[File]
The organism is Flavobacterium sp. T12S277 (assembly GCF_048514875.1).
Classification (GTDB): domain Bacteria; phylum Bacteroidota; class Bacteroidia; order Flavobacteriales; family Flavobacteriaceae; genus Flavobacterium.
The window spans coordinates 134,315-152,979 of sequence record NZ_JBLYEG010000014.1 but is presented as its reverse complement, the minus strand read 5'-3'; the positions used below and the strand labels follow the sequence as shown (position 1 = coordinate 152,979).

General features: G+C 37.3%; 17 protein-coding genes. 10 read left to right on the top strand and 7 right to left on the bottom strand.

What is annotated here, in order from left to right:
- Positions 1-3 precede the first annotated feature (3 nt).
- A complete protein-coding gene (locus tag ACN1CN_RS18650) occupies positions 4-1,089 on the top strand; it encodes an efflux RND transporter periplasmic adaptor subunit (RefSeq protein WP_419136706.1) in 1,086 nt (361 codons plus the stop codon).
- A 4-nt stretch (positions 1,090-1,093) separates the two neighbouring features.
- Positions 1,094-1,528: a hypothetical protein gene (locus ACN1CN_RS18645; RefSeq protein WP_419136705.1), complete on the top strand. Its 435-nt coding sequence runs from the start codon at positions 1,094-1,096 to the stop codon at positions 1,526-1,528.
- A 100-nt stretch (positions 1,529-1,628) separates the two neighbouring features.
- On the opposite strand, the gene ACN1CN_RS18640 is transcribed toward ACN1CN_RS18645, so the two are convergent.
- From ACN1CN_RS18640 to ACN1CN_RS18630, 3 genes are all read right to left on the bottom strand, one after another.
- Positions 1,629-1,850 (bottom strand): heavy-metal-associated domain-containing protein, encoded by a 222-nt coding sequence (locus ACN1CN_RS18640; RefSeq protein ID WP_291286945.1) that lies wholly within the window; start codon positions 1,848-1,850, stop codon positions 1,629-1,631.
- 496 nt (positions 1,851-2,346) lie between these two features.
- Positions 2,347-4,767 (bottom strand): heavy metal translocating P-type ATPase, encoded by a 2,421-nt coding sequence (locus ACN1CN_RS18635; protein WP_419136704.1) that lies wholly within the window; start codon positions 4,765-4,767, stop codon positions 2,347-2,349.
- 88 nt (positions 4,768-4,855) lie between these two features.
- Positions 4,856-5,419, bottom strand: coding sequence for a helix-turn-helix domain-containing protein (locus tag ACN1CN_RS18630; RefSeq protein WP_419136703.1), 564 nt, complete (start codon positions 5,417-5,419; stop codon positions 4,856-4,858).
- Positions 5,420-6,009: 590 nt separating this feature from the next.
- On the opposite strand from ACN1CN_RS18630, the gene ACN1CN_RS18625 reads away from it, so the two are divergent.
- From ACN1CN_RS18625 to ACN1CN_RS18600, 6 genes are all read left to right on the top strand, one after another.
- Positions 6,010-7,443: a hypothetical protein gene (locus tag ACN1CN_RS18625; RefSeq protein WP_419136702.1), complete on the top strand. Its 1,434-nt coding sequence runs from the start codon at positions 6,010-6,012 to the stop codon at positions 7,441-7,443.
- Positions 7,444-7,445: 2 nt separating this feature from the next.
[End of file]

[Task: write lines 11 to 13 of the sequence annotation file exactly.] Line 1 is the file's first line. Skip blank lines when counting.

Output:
- On the opposite strand, the gene ACN1CN_RS18640 is transcribed toward ACN1CN_RS18645, so the two are convergent.
- From ACN1CN_RS18640 to ACN1CN_RS18630, 3 genes are all read right to left on the bottom strand, one after another.
- Positions 1,629-1,850 (bottom strand): heavy-metal-associated domain-containing protein, encoded by a 222-nt coding sequence (locus ACN1CN_RS18640; RefSeq protein ID WP_291286945.1) that lies wholly within the window; start codon positions 1,848-1,850, stop codon positions 1,629-1,631.